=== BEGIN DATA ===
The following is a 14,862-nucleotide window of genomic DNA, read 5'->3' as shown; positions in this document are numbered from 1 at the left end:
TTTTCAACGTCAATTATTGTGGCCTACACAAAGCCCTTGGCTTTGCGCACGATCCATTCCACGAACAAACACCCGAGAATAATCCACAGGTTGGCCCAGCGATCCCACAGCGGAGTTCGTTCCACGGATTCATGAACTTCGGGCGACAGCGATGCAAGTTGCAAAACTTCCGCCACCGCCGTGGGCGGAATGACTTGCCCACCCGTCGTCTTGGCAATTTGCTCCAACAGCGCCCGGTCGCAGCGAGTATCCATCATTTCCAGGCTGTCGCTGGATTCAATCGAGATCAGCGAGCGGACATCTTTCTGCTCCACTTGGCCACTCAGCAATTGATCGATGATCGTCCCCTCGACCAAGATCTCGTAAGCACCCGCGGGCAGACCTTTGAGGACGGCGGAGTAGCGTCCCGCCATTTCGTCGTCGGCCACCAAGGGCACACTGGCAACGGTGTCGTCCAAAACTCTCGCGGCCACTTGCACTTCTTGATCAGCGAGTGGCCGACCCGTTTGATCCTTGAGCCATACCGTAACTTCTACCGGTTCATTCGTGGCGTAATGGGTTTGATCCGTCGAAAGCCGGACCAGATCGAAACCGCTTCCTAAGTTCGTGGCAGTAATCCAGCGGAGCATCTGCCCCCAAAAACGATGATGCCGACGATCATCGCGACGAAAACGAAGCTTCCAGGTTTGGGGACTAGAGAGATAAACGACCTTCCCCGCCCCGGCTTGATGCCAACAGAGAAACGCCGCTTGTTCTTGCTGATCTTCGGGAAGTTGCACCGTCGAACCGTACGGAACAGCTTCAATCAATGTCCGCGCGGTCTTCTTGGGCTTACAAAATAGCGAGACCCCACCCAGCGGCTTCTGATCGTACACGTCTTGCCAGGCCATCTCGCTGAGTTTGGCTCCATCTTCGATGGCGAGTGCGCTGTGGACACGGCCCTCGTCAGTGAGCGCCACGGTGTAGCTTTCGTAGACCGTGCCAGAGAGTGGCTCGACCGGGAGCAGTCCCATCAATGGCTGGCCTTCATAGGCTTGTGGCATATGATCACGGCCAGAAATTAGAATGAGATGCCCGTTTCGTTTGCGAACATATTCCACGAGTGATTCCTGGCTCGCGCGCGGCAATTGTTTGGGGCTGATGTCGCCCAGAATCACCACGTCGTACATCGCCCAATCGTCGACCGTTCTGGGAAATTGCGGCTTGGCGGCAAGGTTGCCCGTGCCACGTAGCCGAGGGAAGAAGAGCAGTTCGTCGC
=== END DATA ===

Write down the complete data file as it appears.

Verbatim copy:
The following is a 14,862-nucleotide window of genomic DNA, read 5'->3' as shown; positions in this document are numbered from 1 at the left end:
TTTTCAACGTCAATTATTGTGGCCTACACAAAGCCCTTGGCTTTGCGCACGATCCATTCCACGAACAAACACCCGAGAATAATCCACAGGTTGGCCCAGCGATCCCACAGCGGAGTTCGTTCCACGGATTCATGAACTTCGGGCGACAGCGATGCAAGTTGCAAAACTTCCGCCACCGCCGTGGGCGGAATGACTTGCCCACCCGTCGTCTTGGCAATTTGCTCCAACAGCGCCCGGTCGCAGCGAGTATCCATCATTTCCAGGCTGTCGCTGGATTCAATCGAGATCAGCGAGCGGACATCTTTCTGCTCCACTTGGCCACTCAGCAATTGATCGATGATCGTCCCCTCGACCAAGATCTCGTAAGCACCCGCGGGCAGACCTTTGAGGACGGCGGAGTAGCGTCCCGCCATTTCGTCGTCGGCCACCAAGGGCACACTGGCAACGGTGTCGTCCAAAACTCTCGCGGCCACTTGCACTTCTTGATCAGCGAGTGGCCGACCCGTTTGATCCTTGAGCCATACCGTAACTTCTACCGGTTCATTCGTGGCGTAATGGGTTTGATCCGTCGAAAGCCGGACCAGATCGAAACCGCTTCCTAAGTTCGTGGCAGTAATCCAGCGGAGCATCTGCCCCCAAAAACGATGATGCCGACGATCATCGCGACGAAAACGAAGCTTCCAGGTTTGGGGACTAGAGAGATAAACGACCTTCCCCGCCCCGGCTTGATGCCAACAGAGAAACGCCGCTTGTTCTTGCTGATCTTCGGGAAGTTGCACCGTCGAACCGTACGGAACAGCTTCAATCAATGTCCGCGCGGTCTTCTTGGGCTTACAAAATAGCGAGACCCCACCCAGCGGCTTCTGATCGTACACGTCTTGCCAGGCCATCTCGCTGAGTTTGGCTCCATCTTCGATGGCGAGTGCGCTGTGGACACGGCCCTCGTCAGTGAGCGCCACGGTGTAGCTTTCGTAGACCGTGCCAGAGAGTGGCTCGACCGGGAGCAGTCCCATCAATGGCTGGCCTTCATAGGCTTGTGGCATATGATCACGGCCAGAAATTAGAATGAGATGCCCGTTTCGTTTGCGAACATATTCCACGAGTGATTCCTGGCTCGCGCGCGGCAATTGTTTGGGGCTGATGTCGCCCAGAATCACCACGTCGTACATCGCCCAATCGTCGACCGTTCTGGGAAATTGCGGCTTGGCGGCAAGGTTGCCCGTGCCACGTAGCCGAGGGAAGAAGAGCAGTTCGTCGC